New Michigan affirmative action ban targeted in rights group lawsuit

[JURIST] Affirmative action coalition By Any Means Necessary (BAMN) [advocacy website] has filed a lawsuit [complaint, PDF] challenging the constitutionality of Proposal 2 [text, PDF], the amendment approved [JURIST report] by Michigan voters on Nov. 7 to restrict affirmative action [JURIST news archive] in state public employment, public education and state contracting. Wednesday's lawsuit claims that the amendment violates federal constitutional rights, arguing that equal protection requires some gender and racial groups be treated differently. The US Court of Appeals for the Ninth Circuit [official website], however, rejected an almost identical argument based on the 1996 passage of Prop 209 [text], which banned state affirmative action in California, the only state besides Washington and Michigan to do so. Nevertheless, legal experts speculate that more lawsuits will follow, especially before Prop 2 becomes effective on Dec. 22. Mary Sue Coleman [academic profile], chancellor of the University of Michigan, called the language of Prop 2 vague and questioned the legality of the amendment. Prop 2 explicitly applies to the University and its race-based admissions policies.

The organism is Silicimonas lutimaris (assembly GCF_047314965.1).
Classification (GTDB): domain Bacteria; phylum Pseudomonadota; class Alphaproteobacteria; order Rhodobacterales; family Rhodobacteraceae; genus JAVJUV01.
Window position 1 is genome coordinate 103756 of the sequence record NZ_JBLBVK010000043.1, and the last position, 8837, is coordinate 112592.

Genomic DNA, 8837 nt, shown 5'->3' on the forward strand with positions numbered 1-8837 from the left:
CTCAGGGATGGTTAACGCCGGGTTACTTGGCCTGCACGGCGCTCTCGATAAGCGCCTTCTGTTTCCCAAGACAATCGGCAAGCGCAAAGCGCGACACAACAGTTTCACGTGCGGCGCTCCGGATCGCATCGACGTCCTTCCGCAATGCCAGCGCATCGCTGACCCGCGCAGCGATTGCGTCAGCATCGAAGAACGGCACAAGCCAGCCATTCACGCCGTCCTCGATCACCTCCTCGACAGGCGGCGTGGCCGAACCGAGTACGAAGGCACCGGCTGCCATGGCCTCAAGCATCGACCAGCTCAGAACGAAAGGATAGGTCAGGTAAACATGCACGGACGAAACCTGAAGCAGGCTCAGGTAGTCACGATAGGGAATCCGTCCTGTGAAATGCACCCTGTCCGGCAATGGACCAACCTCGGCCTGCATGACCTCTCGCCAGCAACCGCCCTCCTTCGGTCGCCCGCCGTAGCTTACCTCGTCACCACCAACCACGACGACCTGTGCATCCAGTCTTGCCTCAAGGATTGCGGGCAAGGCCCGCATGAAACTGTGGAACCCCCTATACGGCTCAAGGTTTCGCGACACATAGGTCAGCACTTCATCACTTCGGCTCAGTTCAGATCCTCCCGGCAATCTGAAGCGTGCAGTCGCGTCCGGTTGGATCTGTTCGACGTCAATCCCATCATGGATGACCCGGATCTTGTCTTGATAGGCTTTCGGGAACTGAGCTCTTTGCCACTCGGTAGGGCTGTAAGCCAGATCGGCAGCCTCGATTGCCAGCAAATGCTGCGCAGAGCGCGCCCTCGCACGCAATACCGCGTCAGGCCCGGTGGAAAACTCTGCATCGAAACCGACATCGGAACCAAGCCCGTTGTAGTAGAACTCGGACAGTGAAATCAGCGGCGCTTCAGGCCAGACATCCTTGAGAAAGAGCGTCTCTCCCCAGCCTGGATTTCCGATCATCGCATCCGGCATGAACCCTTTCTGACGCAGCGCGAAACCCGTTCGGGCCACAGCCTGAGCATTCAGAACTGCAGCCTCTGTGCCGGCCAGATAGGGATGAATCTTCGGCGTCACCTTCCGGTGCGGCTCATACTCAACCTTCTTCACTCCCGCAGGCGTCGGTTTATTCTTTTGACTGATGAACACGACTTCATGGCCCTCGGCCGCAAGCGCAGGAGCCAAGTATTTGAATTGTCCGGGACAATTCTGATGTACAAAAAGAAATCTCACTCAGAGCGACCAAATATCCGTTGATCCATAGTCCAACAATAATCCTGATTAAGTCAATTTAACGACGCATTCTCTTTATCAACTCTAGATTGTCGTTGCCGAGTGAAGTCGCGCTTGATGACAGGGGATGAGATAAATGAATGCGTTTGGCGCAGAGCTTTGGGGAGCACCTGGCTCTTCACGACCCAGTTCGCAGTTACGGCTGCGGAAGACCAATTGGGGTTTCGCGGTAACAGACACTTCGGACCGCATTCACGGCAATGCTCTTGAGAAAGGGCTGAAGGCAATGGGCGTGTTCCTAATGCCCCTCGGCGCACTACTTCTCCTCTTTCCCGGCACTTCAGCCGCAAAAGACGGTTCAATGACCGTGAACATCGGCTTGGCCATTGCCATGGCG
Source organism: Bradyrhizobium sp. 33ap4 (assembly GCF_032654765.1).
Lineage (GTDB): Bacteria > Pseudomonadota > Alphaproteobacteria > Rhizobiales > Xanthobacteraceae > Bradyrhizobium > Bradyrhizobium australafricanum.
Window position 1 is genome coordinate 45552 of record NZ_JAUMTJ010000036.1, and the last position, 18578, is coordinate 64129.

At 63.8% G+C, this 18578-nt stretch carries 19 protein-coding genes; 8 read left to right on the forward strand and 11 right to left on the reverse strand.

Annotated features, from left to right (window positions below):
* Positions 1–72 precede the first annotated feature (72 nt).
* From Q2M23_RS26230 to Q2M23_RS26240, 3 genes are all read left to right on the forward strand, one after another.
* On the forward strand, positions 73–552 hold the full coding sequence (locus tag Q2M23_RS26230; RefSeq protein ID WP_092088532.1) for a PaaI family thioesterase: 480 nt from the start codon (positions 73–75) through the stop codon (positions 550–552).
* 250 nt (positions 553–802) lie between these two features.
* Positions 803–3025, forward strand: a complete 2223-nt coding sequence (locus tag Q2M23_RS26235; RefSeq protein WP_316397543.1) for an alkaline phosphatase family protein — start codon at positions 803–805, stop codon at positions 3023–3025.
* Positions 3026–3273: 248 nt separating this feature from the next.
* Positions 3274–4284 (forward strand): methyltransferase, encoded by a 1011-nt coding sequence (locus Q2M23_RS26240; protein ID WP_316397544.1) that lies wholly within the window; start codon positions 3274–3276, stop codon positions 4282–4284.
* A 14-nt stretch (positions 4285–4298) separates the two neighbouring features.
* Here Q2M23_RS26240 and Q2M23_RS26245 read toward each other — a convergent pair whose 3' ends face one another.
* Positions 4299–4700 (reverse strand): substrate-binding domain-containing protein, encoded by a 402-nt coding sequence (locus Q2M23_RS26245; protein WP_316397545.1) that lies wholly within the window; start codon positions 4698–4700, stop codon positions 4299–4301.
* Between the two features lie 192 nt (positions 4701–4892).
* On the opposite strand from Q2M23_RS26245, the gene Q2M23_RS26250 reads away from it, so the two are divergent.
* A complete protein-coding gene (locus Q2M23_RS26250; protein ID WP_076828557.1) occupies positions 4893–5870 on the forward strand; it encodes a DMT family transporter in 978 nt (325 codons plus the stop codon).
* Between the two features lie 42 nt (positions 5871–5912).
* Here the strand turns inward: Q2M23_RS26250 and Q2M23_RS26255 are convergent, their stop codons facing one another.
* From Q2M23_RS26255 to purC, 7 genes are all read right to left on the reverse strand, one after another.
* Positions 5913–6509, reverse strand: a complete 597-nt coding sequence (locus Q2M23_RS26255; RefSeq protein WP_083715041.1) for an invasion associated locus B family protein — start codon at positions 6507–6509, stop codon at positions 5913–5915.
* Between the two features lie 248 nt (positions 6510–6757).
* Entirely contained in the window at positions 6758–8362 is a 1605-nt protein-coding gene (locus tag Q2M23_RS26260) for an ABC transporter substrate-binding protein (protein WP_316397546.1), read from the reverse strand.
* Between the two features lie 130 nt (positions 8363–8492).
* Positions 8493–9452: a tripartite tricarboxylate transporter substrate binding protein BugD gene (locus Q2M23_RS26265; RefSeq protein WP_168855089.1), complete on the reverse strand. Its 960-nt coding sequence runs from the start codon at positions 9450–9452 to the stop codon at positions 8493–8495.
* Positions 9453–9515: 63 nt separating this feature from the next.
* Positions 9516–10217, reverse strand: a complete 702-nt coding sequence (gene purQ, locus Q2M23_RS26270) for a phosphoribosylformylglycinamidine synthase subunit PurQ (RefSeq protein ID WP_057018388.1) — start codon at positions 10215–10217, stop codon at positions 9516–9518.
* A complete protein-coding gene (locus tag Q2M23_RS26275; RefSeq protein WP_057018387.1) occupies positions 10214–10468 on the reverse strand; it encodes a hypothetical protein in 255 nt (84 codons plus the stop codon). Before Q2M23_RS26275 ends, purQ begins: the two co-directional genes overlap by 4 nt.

In 2003, the US Supreme Court ruled that the federal constitution permits the University of Michigan to consider race as a factor in the admissions process [JURIST symposium], upholding the University law school admissions policy [Grutter opinion text], while rejecting the more rigid undergraduate admissions system as discriminatory [Gratz opinion text]. The Detroit Free Press has local coverage.



 

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